Washington today, especially the Congress, has a textbook case of cognitive dissonance. A confluence of black swan developments may well threaten the American and global recoveries. Thereâ€™s the civil war in Libya and unrest across much of the Middle East that could disrupt world energy supplies, the natural catastrophes in Japan may upend the worldâ€™s third largest economy, and several European governments are flirting with junk-bond status. On top of all this, recent data on housing, investment, and consumer spending all point to a still-fragile U.S. expansion. Yet, with all of this, Congress spends its time bickering over funds the federal government needs week to week just to keep operating.
This debate has become almost willfully wrong-headed. An economy not yet recovered fully from a historic financial meltdown and deep recession, and now facing possible major shocks from three directions, is no candidate for budget cuts. In fact, a new National Journal survey of 44 Washington economists and â€œeconomic insiders,â€ Democratic and Republican, found only one of the 44 who sees immediate spending cuts as the highest priority. (Full disclosure: I am one of the 44 surveyed.) If there are still any doubts about what happens when governments ignore this basic economics, consider Great Britain and Germany. Both embraced the austerity snake oil and plowed ahead with sharp spending cuts and tax increases. Two quarters later, the recoveries in both countries are stumbling badly.
Of course, these debates are not about economics at all. Here and in Europe, theyâ€™re driven by anti-government factions inside the base of each countryâ€™s conservative party. Congressional Republicans might take note, however, that this approach no better politics than it is economics. After enacting their programs, the governments of David Cameron and Angela Merkel find themselves hemorrhaging public support.
There is a time for serious debate about the role of American government in our economy and daily lives. The 2012 elections could provide a platform for real public deliberation about how much the government should do in the future to provide health care for elderly and poor people, ensure access to higher education for young people unlucky enough not to be born into affluence, or support the weapon systems, manpower and womanpower needed to wage multiple wars. At a minimum, the campaign should include some serious talk about whether the Obama administration did the right thing in driving health care coverage for most Americans.
Right now, however, is the time to focus on the clear and present dangers to the jobs and incomes of average Americans. The President made a good start this week with proposals to make the U.S. economy less energy intensive and especially less dependent on imported oil. Dealing with the continuing problems in Japan and Europe will be tougher. As we outlined last week, if the crisis in Japan persists for another month or longer, it will disrupt production here of everything that uses parts or elements made-in-Japan, from automobiles and electronics to medical equipment and even pharmaceuticals. Congress should take this time to consider steps that will help our manufacturers keep their U.S. workforces intact through such supply chain disruptions â€” for example, a temporary tax break on foreign earnings brought back home by manufacturers who expand their U.S. jobs. If Japanâ€™s crisis deepens, it also will absorb all of Japanese saving, and then some. That development would likely drive sales of U.S. stocks by Japanese investors and sales of U.S. government securities by the Japanese government, creating new downward pressures on U.S. stock prices and new upward pressures on our interest rates. All of this means that the Federal Reserve and Treasury should take this time to prepare for another round of quantitative easing. Â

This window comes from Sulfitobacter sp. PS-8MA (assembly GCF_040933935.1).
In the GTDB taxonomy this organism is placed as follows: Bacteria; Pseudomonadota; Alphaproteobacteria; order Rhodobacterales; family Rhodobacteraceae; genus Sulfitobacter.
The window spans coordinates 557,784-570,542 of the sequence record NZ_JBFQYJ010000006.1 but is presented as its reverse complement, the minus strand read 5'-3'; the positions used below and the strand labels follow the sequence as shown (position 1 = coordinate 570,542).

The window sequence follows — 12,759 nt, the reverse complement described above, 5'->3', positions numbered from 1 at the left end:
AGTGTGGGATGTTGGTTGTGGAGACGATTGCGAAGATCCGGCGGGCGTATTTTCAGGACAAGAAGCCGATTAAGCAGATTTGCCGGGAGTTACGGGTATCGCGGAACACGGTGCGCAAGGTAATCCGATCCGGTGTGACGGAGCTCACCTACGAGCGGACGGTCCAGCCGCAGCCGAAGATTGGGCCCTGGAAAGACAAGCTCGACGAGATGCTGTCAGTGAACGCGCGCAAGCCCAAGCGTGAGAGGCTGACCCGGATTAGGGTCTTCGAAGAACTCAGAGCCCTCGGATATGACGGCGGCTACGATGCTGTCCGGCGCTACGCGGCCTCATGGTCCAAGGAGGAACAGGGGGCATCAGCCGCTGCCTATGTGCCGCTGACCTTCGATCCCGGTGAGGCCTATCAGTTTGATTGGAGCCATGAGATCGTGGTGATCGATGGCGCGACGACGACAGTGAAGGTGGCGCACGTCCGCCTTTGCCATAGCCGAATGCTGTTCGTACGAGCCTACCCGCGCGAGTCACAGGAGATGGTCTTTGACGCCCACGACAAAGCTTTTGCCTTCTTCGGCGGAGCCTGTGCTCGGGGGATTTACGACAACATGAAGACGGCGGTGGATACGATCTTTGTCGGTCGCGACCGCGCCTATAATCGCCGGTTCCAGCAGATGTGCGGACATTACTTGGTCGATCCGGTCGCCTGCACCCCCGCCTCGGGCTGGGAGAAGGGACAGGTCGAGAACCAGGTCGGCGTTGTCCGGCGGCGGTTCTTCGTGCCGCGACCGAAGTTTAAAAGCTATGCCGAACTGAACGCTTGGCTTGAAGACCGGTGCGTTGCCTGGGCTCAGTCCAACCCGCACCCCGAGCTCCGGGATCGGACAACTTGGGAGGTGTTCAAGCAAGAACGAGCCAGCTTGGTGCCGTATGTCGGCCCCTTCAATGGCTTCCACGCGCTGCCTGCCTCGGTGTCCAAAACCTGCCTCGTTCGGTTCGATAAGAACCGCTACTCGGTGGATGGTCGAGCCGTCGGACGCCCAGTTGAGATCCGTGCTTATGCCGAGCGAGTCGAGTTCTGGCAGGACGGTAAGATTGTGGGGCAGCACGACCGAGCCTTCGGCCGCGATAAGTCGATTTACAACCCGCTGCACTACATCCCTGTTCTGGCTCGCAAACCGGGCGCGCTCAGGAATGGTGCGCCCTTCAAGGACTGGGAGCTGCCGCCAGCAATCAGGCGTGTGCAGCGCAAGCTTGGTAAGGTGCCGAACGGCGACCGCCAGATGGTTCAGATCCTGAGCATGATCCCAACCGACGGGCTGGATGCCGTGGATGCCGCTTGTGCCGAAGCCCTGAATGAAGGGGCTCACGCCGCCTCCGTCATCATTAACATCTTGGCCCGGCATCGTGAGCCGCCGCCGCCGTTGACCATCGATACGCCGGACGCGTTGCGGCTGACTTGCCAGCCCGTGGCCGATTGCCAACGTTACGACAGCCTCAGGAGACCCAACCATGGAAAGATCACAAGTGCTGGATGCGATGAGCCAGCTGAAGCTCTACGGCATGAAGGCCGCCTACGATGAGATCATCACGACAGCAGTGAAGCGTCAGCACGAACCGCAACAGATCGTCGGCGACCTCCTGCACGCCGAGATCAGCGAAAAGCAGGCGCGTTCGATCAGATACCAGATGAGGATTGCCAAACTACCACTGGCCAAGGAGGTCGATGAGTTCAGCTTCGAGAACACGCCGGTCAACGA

A new debt crisis in Europe would threaten the balance sheets of our large financial institutions, yet one more time. They donâ€™t have large holdings of Greek, Irish, Portuguese, Belgian or Spanish government debt, all of which now hang in the balance. But our big banks do have hundreds of billions of dollars in normal business with the large European banks that do carry huge portfolios of those bonds â€” and which might find themselves unable to carry out their contracts with our banks if another crisis hit. Thatâ€™s what happened, in reverse, in September 2008, when American banks couldnâ€™t honor their contracts with many European banks in the post-Lehman panic. Today, instead of arguing about PBS funding, congressional leaders should be quietly talking with the administration about ways to contain another financial crisis without bailouts which the public would never support again.
If the Congress and administration could refocus their current debate around these real and pressing issues, perhaps they could then move on to the longer-term problems that matter to most Americans outside the Tea Party. To begin, what can Washington do to help American businesses create new jobs at the vigorous rates we all considered merely normal, until the last decade?Â There might even come a time for a serious public discussion about what steps might help reverse the corrosive income patterns of the last 30 years, which have seen a small minority of very rich and very highly-skilled Americans capture nearly all of the nationâ€™s income gains, while middle class people stagnated and poor people lost ground.
And one point should be very clear: Budget cuts are no more of an answer to these long-term issues than they are for the more immediate problems facing the American economy.